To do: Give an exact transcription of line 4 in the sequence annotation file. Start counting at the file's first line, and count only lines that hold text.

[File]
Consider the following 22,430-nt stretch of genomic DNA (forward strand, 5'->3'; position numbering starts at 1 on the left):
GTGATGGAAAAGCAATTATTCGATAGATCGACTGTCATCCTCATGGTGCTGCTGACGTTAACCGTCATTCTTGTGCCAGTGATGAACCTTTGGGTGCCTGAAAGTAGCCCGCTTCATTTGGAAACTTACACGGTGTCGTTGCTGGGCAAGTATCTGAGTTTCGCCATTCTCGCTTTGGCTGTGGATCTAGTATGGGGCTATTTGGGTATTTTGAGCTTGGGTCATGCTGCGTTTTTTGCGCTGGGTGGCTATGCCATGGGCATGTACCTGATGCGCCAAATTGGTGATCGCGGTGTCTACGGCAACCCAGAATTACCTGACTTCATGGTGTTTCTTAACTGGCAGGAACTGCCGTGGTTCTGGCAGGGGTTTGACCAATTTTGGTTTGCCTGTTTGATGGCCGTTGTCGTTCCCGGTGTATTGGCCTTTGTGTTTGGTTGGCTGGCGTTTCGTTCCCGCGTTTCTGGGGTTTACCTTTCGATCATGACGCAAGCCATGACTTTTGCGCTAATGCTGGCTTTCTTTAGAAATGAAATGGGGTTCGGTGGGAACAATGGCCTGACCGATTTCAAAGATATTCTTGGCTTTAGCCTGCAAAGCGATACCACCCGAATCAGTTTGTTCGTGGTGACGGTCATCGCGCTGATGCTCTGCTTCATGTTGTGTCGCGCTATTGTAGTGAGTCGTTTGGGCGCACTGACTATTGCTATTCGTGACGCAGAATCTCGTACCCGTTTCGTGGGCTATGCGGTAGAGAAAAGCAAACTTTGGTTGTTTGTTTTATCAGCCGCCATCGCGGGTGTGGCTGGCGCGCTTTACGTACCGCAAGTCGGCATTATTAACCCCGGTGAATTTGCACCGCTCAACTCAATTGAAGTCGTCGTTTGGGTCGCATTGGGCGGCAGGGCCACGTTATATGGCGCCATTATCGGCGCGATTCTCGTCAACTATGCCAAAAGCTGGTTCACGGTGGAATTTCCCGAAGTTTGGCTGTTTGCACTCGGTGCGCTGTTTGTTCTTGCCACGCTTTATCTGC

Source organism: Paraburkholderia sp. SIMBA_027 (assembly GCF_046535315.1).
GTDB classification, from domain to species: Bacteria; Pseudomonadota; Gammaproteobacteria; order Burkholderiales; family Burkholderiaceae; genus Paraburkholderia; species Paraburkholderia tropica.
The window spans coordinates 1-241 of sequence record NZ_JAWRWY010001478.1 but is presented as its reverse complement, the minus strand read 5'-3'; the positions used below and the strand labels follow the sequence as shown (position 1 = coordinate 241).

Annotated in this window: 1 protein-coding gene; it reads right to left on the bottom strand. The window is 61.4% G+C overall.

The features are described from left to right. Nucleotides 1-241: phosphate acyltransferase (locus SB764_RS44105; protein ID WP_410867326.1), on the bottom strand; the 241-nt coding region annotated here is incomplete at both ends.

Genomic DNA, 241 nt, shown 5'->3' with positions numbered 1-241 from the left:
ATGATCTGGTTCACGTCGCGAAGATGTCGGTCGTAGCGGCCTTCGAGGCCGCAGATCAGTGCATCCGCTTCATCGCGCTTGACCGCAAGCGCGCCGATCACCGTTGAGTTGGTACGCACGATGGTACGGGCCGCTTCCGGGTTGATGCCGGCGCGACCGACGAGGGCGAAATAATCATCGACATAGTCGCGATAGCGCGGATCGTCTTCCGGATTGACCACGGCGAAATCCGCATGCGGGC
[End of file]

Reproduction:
GTDB classification, from domain to species: Bacteria; Pseudomonadota; Gammaproteobacteria; order Burkholderiales; family Burkholderiaceae; genus Paraburkholderia; species Paraburkholderia tropica.